Pakistan elections: Senior bureaucrat resigns, accuses CEC and chief justice of poll rigging

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A screen grab of the viral video.

A high-ranking Pakistani bureaucrat tendered his resignation on Saturday, leveling serious accusations against the chief election commissioner and chief justice, alleging their involvement in election rigging during the recent polls.

Liaquat Ali Chattha, the former Rawalpindi Commissioner, made these claims while speaking at the Rawalpindi Cricket Stadium.

According to Chattha, candidates who were initially losing in the elections were manipulated to emerge as winners.

Taking full responsibility for the alleged wrongdoing, Chattha was quoted saying, “I am taking the responsibility for all this wrongdoing and telling you that the chief election commissioner and the chief justice are also completely involved in this.”

He revealed that the pressure on him had escalated to the extent that he contemplated suicide but ultimately decided to bring the matter before the public.

Chattha resigned from his position, citing responsibility for the manipulation of poll results. He expressed remorse, stating, “Stabbing the country in its back does not let me sleep. I should be punished for the injustice I have done, and others who were involved in this injustice should also be punished.”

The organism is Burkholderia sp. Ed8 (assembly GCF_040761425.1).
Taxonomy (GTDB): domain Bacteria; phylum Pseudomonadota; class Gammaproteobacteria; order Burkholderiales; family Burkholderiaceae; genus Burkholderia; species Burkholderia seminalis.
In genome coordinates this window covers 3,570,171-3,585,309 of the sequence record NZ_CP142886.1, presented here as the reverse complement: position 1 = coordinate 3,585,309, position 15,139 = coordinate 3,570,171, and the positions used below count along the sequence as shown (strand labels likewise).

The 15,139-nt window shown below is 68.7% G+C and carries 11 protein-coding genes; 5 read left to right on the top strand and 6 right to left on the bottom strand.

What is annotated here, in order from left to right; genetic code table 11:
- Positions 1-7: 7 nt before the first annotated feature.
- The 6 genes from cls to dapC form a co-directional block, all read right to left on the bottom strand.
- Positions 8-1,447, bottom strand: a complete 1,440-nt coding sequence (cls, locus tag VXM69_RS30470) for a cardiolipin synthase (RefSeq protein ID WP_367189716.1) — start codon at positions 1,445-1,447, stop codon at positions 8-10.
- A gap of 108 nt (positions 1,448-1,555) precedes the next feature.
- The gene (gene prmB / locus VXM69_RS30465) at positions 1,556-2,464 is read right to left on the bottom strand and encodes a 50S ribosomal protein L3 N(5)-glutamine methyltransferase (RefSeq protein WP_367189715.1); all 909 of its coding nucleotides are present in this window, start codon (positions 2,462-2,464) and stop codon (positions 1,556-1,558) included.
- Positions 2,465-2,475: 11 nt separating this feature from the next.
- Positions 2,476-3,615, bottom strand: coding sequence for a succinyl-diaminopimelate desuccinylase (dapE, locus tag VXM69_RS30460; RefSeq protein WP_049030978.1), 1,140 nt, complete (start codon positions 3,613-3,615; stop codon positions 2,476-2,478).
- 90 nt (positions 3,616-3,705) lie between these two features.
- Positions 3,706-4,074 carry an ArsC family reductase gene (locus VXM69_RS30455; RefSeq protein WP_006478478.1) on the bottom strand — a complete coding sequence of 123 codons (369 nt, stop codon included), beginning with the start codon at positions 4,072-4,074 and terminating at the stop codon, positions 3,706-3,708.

He urged the entire bureaucracy to refrain from engaging in wrongful activities for politicians, adding that he felt compelled to present the facts before the public.

The Election Commission of Pakistan (ECP) strongly refuted Chattha’s allegations, issuing a press statement that read, “The Election Commission of Pakistan strongly rejects the allegations leveled by the Commissioner Rawalpindi on the chief election commissioner or the election commission.”

The ECP emphasized that no instructions regarding changing election results were issued to the Rawalpindi Commissioner. However, the commission mentioned that the matter would be subject to investigation.

Punjab caretaker Information Minister Amir Mir also rejected Chattha’s claims, stating that he had not presented any proof of the alleged tampering of poll results.

Mir suggested that Chattha might be trying to kick-start his political career after retirement, as he was set to retire on March 13.

Various political parties, including Pakistan Tehreek-e-Insaf, JUI-F, and GDA, have complained of rigging in the elections. Independent candidates, largely supported by Pakistan Tehreek-e-Insaf, won 93 of the 265 contested National Assembly seats.

Despite this, the PML-N and PPP formed a post-poll alliance with the aim of creating a coalition government, garnering support from MQM-P.

To form a government, a party must secure 133 seats out of the 265 contested seats in the 266-member National Assembly.

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